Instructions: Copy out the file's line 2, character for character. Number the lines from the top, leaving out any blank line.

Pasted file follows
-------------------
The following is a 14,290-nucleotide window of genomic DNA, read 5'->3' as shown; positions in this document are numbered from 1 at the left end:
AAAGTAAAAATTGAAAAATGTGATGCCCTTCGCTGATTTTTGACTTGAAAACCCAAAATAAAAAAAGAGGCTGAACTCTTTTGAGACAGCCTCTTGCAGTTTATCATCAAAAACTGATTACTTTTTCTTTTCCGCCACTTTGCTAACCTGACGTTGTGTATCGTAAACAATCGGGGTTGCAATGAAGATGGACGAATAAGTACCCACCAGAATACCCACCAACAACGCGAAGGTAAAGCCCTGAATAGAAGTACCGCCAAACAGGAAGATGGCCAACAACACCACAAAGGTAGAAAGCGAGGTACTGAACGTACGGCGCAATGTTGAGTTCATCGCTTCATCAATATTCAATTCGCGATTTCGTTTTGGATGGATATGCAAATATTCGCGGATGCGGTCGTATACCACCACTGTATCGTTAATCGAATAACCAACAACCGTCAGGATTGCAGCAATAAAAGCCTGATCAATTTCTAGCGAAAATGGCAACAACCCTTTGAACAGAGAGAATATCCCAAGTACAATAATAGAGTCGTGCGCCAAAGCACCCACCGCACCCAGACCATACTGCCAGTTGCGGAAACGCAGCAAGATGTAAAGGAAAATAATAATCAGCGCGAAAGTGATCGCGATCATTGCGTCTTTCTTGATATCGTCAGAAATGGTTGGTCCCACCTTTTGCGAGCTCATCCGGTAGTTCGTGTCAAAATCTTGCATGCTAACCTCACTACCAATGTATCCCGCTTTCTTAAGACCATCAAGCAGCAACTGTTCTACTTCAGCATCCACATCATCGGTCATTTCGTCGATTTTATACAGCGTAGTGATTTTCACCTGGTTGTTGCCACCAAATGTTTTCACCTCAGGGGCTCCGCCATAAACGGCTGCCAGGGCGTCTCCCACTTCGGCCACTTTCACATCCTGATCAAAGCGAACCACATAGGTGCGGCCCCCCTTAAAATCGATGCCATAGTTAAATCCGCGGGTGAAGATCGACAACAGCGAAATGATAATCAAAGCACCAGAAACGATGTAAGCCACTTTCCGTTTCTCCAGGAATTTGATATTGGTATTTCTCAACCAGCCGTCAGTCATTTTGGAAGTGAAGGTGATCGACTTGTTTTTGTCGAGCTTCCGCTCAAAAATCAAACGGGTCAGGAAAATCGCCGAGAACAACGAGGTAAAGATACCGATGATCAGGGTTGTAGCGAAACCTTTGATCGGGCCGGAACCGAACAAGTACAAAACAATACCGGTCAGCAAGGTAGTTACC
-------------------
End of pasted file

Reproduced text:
AAAGTAAAAATTGAAAAATGTGATGCCCTTCGCTGATTTTTGACTTGAAAACCCAAAATAAAAAAAGAGGCTGAACTCTTTTGAGACAGCCTCTTGCAGTTTATCATCAAAAACTGATTACTTTTTCTTTTCCGCCACTTTGCTAACCTGACGTTGTGTATCGTAAACAATCGGGGTTGCAATGAAGATGGACGAATAAGTACCCACCAGAATACCCACCAACAACGCGAAGGTAAAGCCCTGAATAGAAGTACCGCCAAACAGGAAGATGGCCAACAACACCACAAAGGTAGAAAGCGAGGTACTGAACGTACGGCGCAATGTTGAGTTCATCGCTTCATCAATATTCAATTCGCGATTTCGTTTTGGATGGATATGCAAATATTCGCGGATGCGGTCGTATACCACCACTGTATCGTTAATCGAATAACCAACAACCGTCAGGATTGCAGCAATAAAAGCCTGATCAATTTCTAGCGAAAATGGCAACAACCCTTTGAACAGAGAGAATATCCCAAGTACAATAATAGAGTCGTGCGCCAAAGCACCCACCGCACCCAGACCATACTGCCAGTTGCGGAAACGCAGCAAGATGTAAAGGAAAATAATAATCAGCGCGAAAGTGATCGCGATCATTGCGTCTTTCTTGATATCGTCAGAAATGGTTGGTCCCACCTTTTGCGAGCTCATCCGGTAGTTCGTGTCAAAATCTTGCATGCTAACCTCACTACCAATGTATCCCGCTTTCTTAAGACCATCAAGCAGCAACTGTTCTACTTCAGCATCCACATCATCGGTCATTTCGTCGATTTTATACAGCGTAGTGATTTTCACCTGGTTGTTGCCACCAAATGTTTTCACCTCAGGGGCTCCGCCATAAACGGCTGCCAGGGCGTCTCCCACTTCGGCCACTTTCACATCCTGATCAAAGCGAACCACATAGGTGCGGCCCCCCTTAAAATCGATGCCATAGTTAAATCCGCGGGTGAAGATCGACAACAGCGAAATGATAATCAAAGCACCAGAAACGATGTAAGCCACTTTCCGTTTCTCCAGGAATTTGATATTGGTATTTCTCAACCAGCCGTCAGTCATTTTGGAAGTGAAGGTGATCGACTTGTTTTTGTCGAGCTTCCGCTCAAAAATCAAACGGGTCAGGAAAATCGCCGAGAACAACGAGGTAAAGATACCGATGATCAGGGTTGTAGCGAAACCTTTGATCGGGCCGGAACCGAACAAGTACAAAACAATACCGGTCAGCAAGGTAGTTACC